House Democrats may demand ethics probe of Souder over affair

By Mary Ann Akers
Washington Post Staff Writer
Wednesday, May 19, 2010; 8:56 PM

In what may amount to an election-year tit-for-tat, House Democratic leaders are privately weighing whether to seek an ethics investigation into how Republicans handled the sex scandal that ended Indiana Rep. Mark Souder's career.

The idea arose Wednesday after Rep. Mike Pence (Ind.), chairman of the House Republican Conference, told reporters that he learned last week of his GOP colleague's extramarital affair -- three days before House Minority Leader John Boehner (Ohio) said he first heard about it. Pence said that he approached Souder on the House floor Thursday after hearing rumors of the romance.

"It was at that point that he shared the fact that he had been involved in an extramarital affair," Pence said. "It's a deeply saddening event. Congressman Souder's circumstance is a family tragedy, but he also betrayed the public trust. He did the right thing by resigning from Congress. We're praying for his family. Praying for reconciliation and, frankly, praying for all of those who have been impacted by the poor moral choices that he made."

Boehner said he first learned of the affair Sunday, and that he spoke directly to Souder on Monday, when he asked the lawmaker to step down. On Tuesday, Souder did so, tearfully admitting that he had a long-standing relationship with Tracy Jackson, a part-time staffer.

The Souder scandal comes as Democratic leaders are under investigation by the House ethics panel for their handling of the case of Eric Massa, a New York Democrat who was driven from office after several male staffers accused him of sexual harassment.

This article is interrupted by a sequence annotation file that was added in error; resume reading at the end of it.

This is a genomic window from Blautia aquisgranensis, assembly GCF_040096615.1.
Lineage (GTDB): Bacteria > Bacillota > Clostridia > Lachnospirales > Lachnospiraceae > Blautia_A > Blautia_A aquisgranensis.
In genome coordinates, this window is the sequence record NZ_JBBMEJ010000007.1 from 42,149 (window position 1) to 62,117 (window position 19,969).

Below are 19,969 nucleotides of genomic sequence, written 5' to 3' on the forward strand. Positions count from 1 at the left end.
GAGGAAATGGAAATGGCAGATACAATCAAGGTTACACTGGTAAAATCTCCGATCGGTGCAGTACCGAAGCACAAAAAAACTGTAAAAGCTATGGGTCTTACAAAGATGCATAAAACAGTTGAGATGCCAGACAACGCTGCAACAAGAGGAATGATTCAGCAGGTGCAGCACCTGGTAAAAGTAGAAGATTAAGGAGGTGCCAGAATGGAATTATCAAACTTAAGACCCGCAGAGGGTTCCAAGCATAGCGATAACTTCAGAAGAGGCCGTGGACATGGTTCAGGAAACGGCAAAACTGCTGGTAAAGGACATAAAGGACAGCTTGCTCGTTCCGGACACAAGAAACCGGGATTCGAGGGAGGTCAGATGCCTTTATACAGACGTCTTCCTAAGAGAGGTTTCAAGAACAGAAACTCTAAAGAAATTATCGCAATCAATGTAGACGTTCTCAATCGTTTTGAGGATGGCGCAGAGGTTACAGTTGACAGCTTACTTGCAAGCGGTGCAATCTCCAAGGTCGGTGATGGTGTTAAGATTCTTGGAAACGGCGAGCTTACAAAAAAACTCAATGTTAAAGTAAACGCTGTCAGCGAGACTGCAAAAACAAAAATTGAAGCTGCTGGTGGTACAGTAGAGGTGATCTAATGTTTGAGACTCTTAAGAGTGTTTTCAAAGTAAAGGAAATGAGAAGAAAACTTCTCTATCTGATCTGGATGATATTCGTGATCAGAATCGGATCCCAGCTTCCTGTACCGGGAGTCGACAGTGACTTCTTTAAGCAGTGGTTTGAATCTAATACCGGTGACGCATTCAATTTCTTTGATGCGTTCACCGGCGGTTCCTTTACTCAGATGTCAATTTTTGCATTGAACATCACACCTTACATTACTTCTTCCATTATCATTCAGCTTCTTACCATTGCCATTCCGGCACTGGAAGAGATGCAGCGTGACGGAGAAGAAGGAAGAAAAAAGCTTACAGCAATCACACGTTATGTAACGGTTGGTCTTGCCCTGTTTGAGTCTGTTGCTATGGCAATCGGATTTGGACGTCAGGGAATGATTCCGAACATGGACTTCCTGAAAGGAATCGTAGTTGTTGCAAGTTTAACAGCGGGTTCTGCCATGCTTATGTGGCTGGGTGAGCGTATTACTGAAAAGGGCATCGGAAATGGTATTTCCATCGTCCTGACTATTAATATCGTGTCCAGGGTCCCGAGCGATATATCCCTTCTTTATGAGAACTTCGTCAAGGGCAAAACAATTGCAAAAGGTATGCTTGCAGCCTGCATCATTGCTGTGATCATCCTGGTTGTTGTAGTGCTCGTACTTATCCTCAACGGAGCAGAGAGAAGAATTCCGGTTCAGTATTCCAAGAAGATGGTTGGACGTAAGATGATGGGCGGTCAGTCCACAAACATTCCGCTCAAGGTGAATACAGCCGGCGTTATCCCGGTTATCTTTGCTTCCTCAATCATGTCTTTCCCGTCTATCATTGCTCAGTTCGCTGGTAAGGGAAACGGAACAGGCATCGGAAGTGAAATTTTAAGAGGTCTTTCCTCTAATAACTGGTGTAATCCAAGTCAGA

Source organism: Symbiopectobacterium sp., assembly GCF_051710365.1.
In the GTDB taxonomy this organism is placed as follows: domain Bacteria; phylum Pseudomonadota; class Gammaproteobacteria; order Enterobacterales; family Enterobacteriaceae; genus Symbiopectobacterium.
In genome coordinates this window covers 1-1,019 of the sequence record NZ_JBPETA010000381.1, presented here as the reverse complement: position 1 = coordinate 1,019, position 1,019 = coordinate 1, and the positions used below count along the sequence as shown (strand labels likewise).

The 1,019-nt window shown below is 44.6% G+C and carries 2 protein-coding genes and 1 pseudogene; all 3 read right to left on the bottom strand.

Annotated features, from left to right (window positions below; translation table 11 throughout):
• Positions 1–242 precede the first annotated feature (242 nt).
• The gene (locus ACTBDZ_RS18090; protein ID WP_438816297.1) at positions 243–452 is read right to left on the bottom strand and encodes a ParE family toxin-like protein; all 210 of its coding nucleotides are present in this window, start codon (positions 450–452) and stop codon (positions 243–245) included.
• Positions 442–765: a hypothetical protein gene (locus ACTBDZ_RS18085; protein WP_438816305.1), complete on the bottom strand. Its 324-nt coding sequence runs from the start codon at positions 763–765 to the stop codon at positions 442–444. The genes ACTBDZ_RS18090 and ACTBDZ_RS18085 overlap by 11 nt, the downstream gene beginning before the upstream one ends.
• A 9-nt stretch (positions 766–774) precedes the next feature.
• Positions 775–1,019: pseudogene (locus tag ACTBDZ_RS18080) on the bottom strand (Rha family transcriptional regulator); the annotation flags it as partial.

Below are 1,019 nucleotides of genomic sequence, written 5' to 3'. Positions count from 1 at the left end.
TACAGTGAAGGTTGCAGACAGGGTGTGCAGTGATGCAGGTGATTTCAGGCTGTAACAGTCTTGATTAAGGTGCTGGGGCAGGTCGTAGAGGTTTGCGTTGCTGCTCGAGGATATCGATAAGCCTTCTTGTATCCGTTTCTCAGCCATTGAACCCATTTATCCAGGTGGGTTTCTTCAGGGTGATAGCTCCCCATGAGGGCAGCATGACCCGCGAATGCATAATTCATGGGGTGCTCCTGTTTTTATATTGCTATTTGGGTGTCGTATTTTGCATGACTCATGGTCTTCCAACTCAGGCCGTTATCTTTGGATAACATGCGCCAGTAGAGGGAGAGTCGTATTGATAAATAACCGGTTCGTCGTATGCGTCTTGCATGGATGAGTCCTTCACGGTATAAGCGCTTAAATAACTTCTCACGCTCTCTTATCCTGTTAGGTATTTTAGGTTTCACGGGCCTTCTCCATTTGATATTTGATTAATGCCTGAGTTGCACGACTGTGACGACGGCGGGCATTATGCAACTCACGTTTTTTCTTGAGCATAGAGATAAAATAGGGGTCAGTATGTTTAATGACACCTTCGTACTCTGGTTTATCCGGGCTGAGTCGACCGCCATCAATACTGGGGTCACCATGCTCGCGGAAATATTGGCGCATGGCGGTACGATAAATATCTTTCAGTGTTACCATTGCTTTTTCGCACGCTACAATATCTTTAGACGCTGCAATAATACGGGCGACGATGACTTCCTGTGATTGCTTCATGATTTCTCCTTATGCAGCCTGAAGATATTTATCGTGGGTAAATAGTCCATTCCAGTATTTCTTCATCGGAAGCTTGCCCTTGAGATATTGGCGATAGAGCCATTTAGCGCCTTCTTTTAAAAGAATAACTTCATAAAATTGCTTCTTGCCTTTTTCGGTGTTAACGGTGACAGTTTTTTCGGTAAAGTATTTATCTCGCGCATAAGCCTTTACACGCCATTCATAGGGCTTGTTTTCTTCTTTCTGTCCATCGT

"We feel like we did the right thing [in the Massa case] but we're still being investigated," said one senior House Democratic aide, who requested anonymity to discuss internal deliberations. "We don't want to do a tit-for-tat. But the question is: What did Republicans know?"

Republican leaders contend that they acted forcefully as soon as they realized that Souder's affair involved a member of his staff -- a revelation that didn't occur until Sunday, they said.

"In response to a general media inquiry, Mr. Pence confronted Mr. Souder on Thursday. Mr. Souder confessed to an affair, but did not mention that it was with a part-time staff member," said Pence spokesman Matt Lloyd. "It was not until Sunday evening that Mr. Souder called Mr. Pence to inform him that the affair was with a part-time staff member. Mr. Pence encouraged Mr. Souder to resign immediately and notified [the House ethics committee] on Monday."

Another senior Democratic aide said Democrats are divided over whether to seek a formal investigation. The Souder affair is "a simple case" compared to the Massa scandal, the aide said, adding that it may be a "waste of time" for Democrats to try to pursue the matter further.

Doug Thornell, a spokesman for Rep. Chris Van Hollen (Md.), a member of the House Democratic leadership, blasted the GOP anew over the Souder affair, saying Wednesday, "All House Republicans have to offer the American people is uncontrollable arrogance and pervasive hypocrisy."

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